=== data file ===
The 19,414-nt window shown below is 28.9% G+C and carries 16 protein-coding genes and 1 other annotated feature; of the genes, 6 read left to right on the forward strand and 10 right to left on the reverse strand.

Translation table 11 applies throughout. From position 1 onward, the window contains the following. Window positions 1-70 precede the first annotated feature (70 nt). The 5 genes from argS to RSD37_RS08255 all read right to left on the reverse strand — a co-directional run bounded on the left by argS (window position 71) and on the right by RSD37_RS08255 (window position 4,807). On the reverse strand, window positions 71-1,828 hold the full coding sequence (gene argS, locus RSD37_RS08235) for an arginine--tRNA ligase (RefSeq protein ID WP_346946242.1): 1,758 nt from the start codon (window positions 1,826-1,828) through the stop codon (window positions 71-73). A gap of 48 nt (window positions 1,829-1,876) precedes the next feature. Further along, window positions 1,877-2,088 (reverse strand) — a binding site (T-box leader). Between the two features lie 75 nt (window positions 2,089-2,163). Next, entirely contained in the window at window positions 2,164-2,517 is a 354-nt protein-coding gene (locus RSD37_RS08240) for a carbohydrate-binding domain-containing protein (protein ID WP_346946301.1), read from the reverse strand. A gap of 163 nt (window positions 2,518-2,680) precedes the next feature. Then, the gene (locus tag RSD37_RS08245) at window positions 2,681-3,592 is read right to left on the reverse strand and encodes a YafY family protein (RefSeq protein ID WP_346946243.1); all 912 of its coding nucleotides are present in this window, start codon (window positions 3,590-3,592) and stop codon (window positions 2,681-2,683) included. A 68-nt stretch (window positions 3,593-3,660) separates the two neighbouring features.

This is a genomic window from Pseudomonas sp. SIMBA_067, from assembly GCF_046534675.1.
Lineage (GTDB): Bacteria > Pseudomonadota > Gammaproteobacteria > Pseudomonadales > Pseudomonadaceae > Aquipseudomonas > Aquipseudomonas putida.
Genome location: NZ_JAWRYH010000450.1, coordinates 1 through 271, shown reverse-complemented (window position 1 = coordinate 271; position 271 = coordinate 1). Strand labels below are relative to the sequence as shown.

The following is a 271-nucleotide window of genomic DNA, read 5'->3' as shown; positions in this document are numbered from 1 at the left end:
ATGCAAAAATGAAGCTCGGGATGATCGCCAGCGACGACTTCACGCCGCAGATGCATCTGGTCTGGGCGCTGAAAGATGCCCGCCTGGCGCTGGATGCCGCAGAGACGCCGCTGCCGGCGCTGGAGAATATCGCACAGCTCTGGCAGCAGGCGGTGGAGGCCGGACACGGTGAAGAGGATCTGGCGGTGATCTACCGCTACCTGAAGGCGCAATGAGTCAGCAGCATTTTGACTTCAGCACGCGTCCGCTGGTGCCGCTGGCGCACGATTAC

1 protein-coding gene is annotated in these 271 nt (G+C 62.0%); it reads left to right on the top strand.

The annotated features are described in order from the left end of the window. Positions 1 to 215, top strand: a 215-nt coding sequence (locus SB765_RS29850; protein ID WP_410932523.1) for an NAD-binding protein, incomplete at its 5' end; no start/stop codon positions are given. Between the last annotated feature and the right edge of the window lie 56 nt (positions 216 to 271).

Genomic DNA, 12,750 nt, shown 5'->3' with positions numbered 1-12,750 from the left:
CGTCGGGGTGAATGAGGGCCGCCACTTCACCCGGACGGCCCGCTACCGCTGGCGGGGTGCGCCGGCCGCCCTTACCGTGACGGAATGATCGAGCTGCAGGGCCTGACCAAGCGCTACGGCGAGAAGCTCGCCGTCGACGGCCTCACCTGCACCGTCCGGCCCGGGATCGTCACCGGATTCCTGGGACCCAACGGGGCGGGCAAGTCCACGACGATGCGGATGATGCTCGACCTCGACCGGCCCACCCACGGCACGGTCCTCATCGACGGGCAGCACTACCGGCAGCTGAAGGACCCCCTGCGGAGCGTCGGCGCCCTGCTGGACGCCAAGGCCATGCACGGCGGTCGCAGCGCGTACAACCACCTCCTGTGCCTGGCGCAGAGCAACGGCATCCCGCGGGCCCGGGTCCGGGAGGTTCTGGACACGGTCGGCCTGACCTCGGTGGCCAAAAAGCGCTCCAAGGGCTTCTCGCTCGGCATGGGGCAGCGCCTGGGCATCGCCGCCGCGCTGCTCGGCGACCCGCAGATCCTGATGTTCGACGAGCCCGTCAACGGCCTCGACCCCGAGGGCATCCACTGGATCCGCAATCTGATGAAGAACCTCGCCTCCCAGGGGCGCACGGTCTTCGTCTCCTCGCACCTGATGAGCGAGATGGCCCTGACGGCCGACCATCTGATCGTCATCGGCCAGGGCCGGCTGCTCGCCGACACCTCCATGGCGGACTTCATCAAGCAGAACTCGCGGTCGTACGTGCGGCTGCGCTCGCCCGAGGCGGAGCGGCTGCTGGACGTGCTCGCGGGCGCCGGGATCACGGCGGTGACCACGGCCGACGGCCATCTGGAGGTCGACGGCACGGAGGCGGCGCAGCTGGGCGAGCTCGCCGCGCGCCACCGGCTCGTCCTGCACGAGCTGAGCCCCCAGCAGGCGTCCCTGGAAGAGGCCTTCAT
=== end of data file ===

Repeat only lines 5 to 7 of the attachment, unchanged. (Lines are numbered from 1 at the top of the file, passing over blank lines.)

Genome location: NZ_JAWRYH010000450.1, coordinates 1 through 271, shown reverse-complemented (window position 1 = coordinate 271; position 271 = coordinate 1). Strand labels below are relative to the sequence as shown.

The following is a 271-nucleotide window of genomic DNA, read 5'->3' as shown; positions in this document are numbered from 1 at the left end:
ATGCAAAAATGAAGCTCGGGATGATCGCCAGCGACGACTTCACGCCGCAGATGCATCTGGTCTGGGCGCTGAAAGATGCCCGCCTGGCGCTGGATGCCGCAGAGACGCCGCTGCCGGCGCTGGAGAATATCGCACAGCTCTGGCAGCAGGCGGTGGAGGCCGGACACGGTGAAGAGGATCTGGCGGTGATCTACCGCTACCTGAAGGCGCAATGAGTCAGCAGCATTTTGACTTCAGCACGCGTCCGCTGGTGCCGCTGGCGCACGATTAC